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The Science Behind Why You Feel Like Sh*t After A Break Up

When my ex and I split up earlier this year, I didn’t shed a tear for six weeks. My best friend was worried about me. “Are you okay?” she’d ask on some days, her head tilted to one side with concern; on others, she’d comment with a half-smile, “I’m really surprised at how well you’re doing.” But of course, the glory didn’t last long. After weeks of me feeling like the breakup had happened to a distant relative, at best, and feeling slightly annoyed by it, at worst, it all came crashing down rather dramatically. 

It was 2am; I was at home alone; and it was one of the rare nights when I wasn’t in a club acting like a knock off Rihanna. First came the tears, arriving with the brashness of a bald-headed misogynist. Shortly after, my throat turned into sandpaper – hard, scratchy and bitterly dry. All the while, my heart felt like it was both imploding and ballooning as I heaved uncontrollably, my chest tightening with each desperate, dramatic gasp for air.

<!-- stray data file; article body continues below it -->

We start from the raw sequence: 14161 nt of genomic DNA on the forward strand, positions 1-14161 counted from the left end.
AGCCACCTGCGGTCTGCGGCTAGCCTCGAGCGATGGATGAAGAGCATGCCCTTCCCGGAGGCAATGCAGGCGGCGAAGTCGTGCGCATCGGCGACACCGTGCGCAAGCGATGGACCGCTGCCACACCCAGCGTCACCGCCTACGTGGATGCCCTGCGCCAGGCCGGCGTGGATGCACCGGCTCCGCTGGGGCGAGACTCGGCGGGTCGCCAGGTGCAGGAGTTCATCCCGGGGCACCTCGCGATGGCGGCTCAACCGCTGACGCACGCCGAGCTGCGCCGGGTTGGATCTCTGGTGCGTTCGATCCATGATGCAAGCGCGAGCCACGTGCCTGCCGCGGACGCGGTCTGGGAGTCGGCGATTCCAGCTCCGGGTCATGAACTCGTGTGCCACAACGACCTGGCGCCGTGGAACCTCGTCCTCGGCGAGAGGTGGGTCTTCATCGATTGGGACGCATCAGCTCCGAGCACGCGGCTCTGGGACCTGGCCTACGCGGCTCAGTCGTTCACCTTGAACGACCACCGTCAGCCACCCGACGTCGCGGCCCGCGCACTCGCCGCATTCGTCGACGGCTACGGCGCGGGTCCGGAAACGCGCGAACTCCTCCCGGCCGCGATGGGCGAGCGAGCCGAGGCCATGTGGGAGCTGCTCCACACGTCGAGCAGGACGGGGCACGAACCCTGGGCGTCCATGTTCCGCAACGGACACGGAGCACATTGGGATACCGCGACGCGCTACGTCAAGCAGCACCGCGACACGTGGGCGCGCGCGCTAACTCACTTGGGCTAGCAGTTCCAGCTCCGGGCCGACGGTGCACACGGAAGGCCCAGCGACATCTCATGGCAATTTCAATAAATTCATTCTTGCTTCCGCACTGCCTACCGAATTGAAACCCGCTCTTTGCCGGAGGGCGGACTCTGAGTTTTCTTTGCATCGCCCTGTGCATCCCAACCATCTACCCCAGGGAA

Through soaked, red eyes, I grabbed my phone and scrolled to my ex’s name on iMessage. I considered calling them to ‘politely’ tell them they were scum. I considered crafting a ‘mature’ message asking them to pick up their stuff up because I didn’t want their ‘negative energy in my space’. But, thankfully, I did the smart thing. I rang my best friend who rushed over immediately, despite the fact that she lived nearly an hour away from me. When I opened the front door, looking and feeling like a piping hot mess, her eyes widened. She said in a whisper so low I almost didn’t hear it, “I saw this coming.”